semantic information i.e. maximum dispersion and finally to
Keywords: collective behavior, the A* algorithm, multi-agent convert action to motion for animation.
coordination.
However, the paper concentrates on the co-ordination of agents to
1 Introduction move together as a group or crowd. Co-ordination will result in
the generation of alternative paths if such paths exist. The
Crowd simulation may be defined as an animation of a group of procedure for co-ordinating path planning for three agents in
animated character. Animated characters or we may call agents virtual environments has been implemented.
moving together in virtual environment. The movement in certain
cases requires agents to coordinate among them self. They may The on-going research result presented in this paper will introduce
follow after one another, walking in line or dispersing using the synchronous path planning method in order to tackle the first
different directions. All these actions contribute a collective two problems. The result of path generation is the list of direction
behavior that need to be explored. and then converts into a transformation of animation i.e. to solve
the third problem. With a single path planning calculation,
Path planning is used to generate motion and this motion also multiple paths will be generated to provide different paths for
constitutes a set of actions. As virtual worlds are normally multiple agents from the same location to the same destination. In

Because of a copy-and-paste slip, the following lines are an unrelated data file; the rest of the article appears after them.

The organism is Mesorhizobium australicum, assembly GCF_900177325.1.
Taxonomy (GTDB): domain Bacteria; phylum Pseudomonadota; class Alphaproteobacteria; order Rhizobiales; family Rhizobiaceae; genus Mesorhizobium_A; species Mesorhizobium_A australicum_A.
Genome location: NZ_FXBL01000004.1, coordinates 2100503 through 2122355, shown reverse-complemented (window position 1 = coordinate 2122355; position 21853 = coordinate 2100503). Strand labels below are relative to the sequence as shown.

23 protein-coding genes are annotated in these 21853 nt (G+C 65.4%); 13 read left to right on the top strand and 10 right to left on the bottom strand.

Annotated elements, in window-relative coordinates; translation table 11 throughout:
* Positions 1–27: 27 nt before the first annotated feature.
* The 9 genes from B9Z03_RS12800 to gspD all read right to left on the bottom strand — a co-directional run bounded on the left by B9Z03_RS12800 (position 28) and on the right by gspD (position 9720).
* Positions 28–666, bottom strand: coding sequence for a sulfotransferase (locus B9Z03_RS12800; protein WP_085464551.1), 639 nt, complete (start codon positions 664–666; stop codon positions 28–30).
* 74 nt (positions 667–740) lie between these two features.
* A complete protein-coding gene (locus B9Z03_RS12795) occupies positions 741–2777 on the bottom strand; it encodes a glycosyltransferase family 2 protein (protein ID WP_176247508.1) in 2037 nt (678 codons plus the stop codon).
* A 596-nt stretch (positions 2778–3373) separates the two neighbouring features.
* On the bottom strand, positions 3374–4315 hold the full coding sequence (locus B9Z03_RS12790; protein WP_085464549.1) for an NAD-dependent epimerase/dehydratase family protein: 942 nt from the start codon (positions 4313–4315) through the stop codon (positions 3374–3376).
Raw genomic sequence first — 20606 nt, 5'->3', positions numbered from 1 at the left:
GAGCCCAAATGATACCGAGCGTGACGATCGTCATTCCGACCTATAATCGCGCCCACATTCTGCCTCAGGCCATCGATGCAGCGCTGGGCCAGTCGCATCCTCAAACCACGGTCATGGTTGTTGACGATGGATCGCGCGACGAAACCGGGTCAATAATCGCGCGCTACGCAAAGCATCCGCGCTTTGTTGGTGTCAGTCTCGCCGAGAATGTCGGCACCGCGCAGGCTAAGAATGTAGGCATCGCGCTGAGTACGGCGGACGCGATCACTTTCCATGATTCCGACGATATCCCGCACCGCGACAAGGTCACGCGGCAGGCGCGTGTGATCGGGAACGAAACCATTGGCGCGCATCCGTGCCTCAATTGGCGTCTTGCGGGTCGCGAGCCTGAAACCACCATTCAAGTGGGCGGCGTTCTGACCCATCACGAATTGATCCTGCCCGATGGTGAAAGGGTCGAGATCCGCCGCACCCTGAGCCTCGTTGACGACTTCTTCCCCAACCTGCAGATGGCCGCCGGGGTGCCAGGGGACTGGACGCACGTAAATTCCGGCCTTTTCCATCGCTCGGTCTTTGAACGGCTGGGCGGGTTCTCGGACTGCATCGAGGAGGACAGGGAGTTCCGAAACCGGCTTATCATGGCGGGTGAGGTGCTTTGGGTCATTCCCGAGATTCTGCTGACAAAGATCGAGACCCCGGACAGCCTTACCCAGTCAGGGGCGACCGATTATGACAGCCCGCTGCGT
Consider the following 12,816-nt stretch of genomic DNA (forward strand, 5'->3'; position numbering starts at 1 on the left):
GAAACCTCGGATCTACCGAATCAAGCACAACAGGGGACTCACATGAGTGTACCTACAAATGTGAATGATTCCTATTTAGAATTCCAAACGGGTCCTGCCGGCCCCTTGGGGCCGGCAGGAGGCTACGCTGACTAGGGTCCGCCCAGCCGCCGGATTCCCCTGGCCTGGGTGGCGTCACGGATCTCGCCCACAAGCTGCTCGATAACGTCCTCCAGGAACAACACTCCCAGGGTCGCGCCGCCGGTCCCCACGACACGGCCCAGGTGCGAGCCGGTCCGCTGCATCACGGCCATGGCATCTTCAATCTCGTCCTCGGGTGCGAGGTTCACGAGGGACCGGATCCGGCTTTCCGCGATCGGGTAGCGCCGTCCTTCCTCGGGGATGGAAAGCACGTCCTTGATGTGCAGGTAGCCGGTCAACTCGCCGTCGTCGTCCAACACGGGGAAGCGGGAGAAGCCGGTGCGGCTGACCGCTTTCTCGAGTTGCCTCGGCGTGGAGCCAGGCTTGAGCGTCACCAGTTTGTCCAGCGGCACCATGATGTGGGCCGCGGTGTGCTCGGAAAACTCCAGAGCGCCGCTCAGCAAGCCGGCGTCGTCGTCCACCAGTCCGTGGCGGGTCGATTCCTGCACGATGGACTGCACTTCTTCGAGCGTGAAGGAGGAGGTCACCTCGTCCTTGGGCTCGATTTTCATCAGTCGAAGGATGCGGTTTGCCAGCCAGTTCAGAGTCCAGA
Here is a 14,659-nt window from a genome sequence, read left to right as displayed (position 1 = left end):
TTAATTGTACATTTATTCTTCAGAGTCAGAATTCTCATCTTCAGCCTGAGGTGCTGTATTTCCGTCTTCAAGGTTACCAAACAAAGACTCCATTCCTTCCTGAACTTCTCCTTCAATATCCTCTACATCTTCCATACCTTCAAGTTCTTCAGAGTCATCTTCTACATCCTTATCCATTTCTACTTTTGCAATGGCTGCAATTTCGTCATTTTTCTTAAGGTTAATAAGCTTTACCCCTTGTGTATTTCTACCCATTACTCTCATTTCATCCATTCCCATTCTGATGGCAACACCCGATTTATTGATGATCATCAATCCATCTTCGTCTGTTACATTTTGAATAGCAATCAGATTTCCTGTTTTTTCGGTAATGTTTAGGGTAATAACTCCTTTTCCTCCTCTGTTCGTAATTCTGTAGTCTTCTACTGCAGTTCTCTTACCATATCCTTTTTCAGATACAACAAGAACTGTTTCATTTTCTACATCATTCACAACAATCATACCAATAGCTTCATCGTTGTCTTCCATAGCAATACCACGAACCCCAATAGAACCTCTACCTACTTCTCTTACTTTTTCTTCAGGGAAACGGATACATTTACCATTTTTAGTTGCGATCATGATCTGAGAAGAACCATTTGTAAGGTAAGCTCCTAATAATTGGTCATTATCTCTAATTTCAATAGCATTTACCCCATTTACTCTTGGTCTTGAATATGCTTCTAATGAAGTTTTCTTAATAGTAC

populated by more than one agent, incorporation of multi-agent other words, this can provide alternative paths for agents to
actions is one of the most important areas in animation proceed to a certain destination. The property of admissibility is
techniques. This is another test case of the relationship between used to enhance the capabilities of the A* algorithm to serve this
high-level descriptions (actions) and low-level motion. In this purpose. Coordination is embedded in path planning using
case, we will investigate how high-level semantics can govern application-dependent data for the semantic interpretation, i.e.
low-level motion from a population of agents instead of one single maximum dispersion. It is subsequently included as a collective
agent. behavior for multi-agents movement in a virtual environment.
--------------------------------------------
*e-mail: shafie@fsksm.utm.my 3 Related Work in Collective Behavior
**e-mail: swidyarto@telkom.net